Last Updated on May 6, 2015, by eNotes Editorial. Word Count: 358
It may be useful to think of The Paris Diary as a late development of a subgenre of modern American literature, the expatriate memoir. Such books as Ernest Hemingway’s A Moveable Feast (1964), Gertrude Stein’s The Autobiography of Alice B. Toklas (1933), and Robert McAlmon and Kay Boyle’s Being Geniuses Together, 1920-1930 (1968), as well as many others, chronicle the bohemian life in Paris during the heroic age of modernism, the 1920’s, especially as it was experienced by young American artists living there. The Paris Diary has in common with these works its setting, the presence of important cultural figures, and a peculiarly American sense of naive excitement at being a part of it all. Rorem’s book is among the last examples of this genre, however, taking place as it does in the 1950’s and among comparatively minor figures: not Igor Stravinsky, but Georges Auric; not Stein, but Alice B. Toklas; not Hemingway, but Julien Green. It is also a diary rather than a memoir, and this formal difference is significant: The authors of those books looked back at a time gone by rather than chronicling it as it happened, because the expatriate life was coming to an end as New York, rather than Paris, began to dominate the international cultural scene.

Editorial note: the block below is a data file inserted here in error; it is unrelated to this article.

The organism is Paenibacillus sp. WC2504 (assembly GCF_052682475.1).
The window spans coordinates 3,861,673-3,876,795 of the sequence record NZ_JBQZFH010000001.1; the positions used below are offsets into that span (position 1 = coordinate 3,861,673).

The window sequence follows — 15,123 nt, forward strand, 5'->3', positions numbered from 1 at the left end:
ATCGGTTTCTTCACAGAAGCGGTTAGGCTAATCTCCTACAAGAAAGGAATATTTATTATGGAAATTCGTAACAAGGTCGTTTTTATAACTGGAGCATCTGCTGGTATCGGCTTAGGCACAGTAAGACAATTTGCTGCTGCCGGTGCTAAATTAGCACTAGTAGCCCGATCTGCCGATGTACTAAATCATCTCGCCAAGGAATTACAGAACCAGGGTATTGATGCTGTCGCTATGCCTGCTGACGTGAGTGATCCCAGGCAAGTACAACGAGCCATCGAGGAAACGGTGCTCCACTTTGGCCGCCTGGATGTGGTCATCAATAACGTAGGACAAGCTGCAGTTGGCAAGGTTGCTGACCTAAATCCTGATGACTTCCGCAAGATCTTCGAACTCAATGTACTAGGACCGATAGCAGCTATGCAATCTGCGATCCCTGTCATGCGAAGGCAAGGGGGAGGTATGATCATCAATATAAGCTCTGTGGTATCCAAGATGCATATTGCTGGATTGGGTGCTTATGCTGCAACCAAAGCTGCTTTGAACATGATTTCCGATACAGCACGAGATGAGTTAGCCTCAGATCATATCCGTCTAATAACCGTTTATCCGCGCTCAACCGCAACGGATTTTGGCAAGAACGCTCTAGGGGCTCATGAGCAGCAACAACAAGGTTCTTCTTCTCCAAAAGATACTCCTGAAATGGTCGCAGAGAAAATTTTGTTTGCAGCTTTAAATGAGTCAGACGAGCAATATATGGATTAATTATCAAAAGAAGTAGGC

It is therefore entirely appropriate that Rorem should continue his diary at home, in New York, and that The New York Diary should be such a different kind of book. The reflective, introspective character of this volume is an important departure from other books of its kind. No longer concerned with recording external events in the world of celebrities, its inward quest for the self was an early warning that something new was happening in American culture. The New York Diary, indeed—in its pacifism, in its insistence on honesty even at the risk of offending, in its acceptance of homosexuality, in its perception (in a long passage on the effects of mescaline) of drugs as tools that might be used to explore the self, and even in its youthful narcissism—can easily be seen as a forerunner of the cultural upheavals of the 1960’s.
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